Or it may be part of an effort to keep life simple, especially when simplicity swims increasingly out of reach into shark infested waters. The simple life, too is a basic American myth, but it was a lot closer to being realized before the age of genetic finagling, Facebook and twitter. Complex social problems do not harry pioneers. The constant conflict between capitalism and Christianity, for example, could be resolved, at least in words, by the figure of the rugged individual who gives to charity of his free will, not by paying his taxes. No socialists here. Perhaps we just seek to preserve our distinctiveness from the Old World. The American Dream, the American Novel, the rugged American Self.

Perhaps the Pilgrim nation has run out of places to wander to, and thus clings to a term that implies a perpetual future by going back to the past.

The fact is that the country has consistently shown its best face and best strength when it has defined rugged individuals as those people rugged enough to come to the aid of their fellows, and intelligent enough to recognize when they need such aid in return. Could there be some national embarrassment in that, a blush suggesting that Americans risk becoming sissified when they acknowledge normal human dependencies? Who should be called a rugged individual these days? Rick Perry ? All Perry needed was millions of dollars from the Government, and he was ready to stand alone.

Do we preserve the loner ideal as an act of national defensiveness, to protect the country from conceding that it is too much alone in the world? Before the Second World War, a great many Americans sought international isolation. Once the nation be came a superpower it achieved more isolation than anyone ever dreamed of; in a bipolar world, both poles are alone. The individualist Henry David Thoreau called America “The Great Western Pioneer whom the nations follow.” Do they indeed?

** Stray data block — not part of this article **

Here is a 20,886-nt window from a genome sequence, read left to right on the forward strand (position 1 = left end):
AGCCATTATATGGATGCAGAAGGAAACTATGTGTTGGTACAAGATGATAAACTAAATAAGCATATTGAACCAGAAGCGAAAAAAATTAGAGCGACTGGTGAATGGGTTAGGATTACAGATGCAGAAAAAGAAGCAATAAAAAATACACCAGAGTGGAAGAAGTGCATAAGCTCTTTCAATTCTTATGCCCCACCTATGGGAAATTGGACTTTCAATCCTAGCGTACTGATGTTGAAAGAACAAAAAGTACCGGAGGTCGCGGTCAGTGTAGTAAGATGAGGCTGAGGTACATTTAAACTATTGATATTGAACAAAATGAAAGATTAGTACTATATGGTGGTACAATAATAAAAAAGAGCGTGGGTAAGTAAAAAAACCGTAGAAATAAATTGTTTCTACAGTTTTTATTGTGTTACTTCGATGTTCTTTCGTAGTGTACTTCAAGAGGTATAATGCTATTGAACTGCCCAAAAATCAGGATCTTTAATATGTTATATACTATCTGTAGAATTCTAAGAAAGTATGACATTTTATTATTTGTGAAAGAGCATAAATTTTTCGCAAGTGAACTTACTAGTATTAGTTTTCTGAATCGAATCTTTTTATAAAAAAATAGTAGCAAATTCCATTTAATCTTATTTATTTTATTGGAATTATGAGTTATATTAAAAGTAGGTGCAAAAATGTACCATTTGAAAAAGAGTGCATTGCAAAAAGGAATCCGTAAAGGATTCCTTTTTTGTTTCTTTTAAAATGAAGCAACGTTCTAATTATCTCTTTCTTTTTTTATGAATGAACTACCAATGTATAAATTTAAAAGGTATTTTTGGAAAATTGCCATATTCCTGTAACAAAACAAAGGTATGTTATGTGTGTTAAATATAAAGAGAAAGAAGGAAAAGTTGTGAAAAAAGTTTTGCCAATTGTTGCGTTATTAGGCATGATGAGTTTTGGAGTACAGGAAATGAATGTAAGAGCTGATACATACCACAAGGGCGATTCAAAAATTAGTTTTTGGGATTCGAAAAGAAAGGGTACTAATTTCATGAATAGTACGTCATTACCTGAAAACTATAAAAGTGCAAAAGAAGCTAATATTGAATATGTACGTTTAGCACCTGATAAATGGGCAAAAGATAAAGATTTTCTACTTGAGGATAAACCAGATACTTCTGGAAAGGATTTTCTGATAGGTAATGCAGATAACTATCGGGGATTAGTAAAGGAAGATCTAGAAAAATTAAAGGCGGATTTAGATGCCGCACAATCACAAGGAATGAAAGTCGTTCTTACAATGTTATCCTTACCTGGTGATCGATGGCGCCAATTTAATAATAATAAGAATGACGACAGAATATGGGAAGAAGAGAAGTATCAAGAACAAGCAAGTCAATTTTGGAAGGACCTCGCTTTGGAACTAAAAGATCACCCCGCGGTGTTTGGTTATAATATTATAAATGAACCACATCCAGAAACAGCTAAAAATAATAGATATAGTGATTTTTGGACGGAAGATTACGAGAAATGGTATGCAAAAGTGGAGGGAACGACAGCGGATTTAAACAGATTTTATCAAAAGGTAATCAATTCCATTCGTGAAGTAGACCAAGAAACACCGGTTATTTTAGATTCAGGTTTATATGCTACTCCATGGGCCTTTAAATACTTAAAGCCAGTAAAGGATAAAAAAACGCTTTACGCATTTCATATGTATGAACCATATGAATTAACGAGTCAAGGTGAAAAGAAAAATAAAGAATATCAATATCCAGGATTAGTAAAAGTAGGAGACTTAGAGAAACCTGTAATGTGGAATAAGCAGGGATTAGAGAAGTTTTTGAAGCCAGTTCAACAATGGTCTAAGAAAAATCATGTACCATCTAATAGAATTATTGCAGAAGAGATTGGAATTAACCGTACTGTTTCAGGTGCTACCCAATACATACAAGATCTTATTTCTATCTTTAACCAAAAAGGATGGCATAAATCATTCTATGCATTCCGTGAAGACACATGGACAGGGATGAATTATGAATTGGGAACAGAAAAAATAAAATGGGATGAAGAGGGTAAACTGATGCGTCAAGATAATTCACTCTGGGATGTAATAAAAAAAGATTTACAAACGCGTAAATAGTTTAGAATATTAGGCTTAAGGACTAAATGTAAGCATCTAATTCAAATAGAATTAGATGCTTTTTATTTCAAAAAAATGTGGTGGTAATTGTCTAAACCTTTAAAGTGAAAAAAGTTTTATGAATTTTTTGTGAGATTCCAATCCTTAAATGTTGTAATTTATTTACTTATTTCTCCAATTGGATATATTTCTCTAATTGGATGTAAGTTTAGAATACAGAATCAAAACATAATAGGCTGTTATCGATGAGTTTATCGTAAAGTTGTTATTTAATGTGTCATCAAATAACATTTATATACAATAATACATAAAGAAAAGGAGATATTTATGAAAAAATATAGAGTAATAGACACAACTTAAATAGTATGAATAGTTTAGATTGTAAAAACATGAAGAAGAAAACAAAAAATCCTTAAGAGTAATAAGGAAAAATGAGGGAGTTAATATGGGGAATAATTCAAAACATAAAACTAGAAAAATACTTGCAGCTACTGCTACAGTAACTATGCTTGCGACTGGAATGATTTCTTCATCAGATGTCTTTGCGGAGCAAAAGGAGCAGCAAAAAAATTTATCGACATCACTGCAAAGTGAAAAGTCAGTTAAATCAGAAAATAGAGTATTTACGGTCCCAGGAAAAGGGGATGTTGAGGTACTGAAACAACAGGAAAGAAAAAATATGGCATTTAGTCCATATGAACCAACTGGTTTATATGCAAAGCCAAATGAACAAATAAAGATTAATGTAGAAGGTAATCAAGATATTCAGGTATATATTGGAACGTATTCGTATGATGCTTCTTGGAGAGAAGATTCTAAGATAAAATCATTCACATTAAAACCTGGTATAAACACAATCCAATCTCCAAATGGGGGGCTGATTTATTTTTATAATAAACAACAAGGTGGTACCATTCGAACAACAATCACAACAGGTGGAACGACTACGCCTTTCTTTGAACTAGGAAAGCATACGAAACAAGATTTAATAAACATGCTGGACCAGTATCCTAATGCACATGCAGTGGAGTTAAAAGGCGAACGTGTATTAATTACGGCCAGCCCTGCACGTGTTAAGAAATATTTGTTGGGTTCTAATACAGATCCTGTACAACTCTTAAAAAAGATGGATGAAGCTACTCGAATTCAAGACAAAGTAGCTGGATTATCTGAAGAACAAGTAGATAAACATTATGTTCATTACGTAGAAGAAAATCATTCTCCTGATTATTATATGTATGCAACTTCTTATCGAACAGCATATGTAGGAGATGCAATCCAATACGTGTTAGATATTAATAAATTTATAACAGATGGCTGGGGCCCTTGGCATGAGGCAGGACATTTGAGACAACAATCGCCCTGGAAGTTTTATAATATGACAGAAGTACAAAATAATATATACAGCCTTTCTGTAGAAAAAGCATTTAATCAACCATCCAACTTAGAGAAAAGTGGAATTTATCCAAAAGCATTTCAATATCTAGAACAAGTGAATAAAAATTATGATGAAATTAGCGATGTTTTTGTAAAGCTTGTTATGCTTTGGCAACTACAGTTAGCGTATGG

All right, then, says the proud country: If we would be left alone, let us be’ alone gloriously, ruggedly. And by extension: Let every individual be alone. Prop him in front of his I-PAD, and point him toward the prairie.

It’s an odd that people like to say such things, yet know, and believe in, the opposite. One of America’s saving graces has been its ability to live comfortably with certain forms of hypocrisy; essentially we are no different today from our forebears who gave their lusty solo king-of-the-hill yells while helping the people across town to fight a fire and demanding that the central government provide roads, protection, cheap land and transportation. Inscrutable West. Why does America prefer to wear a fiction when the facts show the nation in a better light?

Perhaps Thomas Friedman said it best
“As for America, we’ve thrived in recent decades with a credit-consumption-led economy, whereby we maintained a middle class by using more steroids (easy credit, subprime mortgages and construction work) and less muscle-building (education, skill-building and innovation). It’s put us in a deep hole, and the only way to dig out now is a new, hybrid politics that mixes spending cuts, tax increases, tax reform and investments in infrastructure, education, research and production. But that mix is not the agenda of either party. Either our two parties find a way to collaborate in the center around this new hybrid politics or a third party is going to emerge — or we’re stuck and the pain will just get worse”.

Who was that masked man?

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One response to “If you want to win over a crowd of Texans use the term “rugged individualism”; they will salute it like the flag,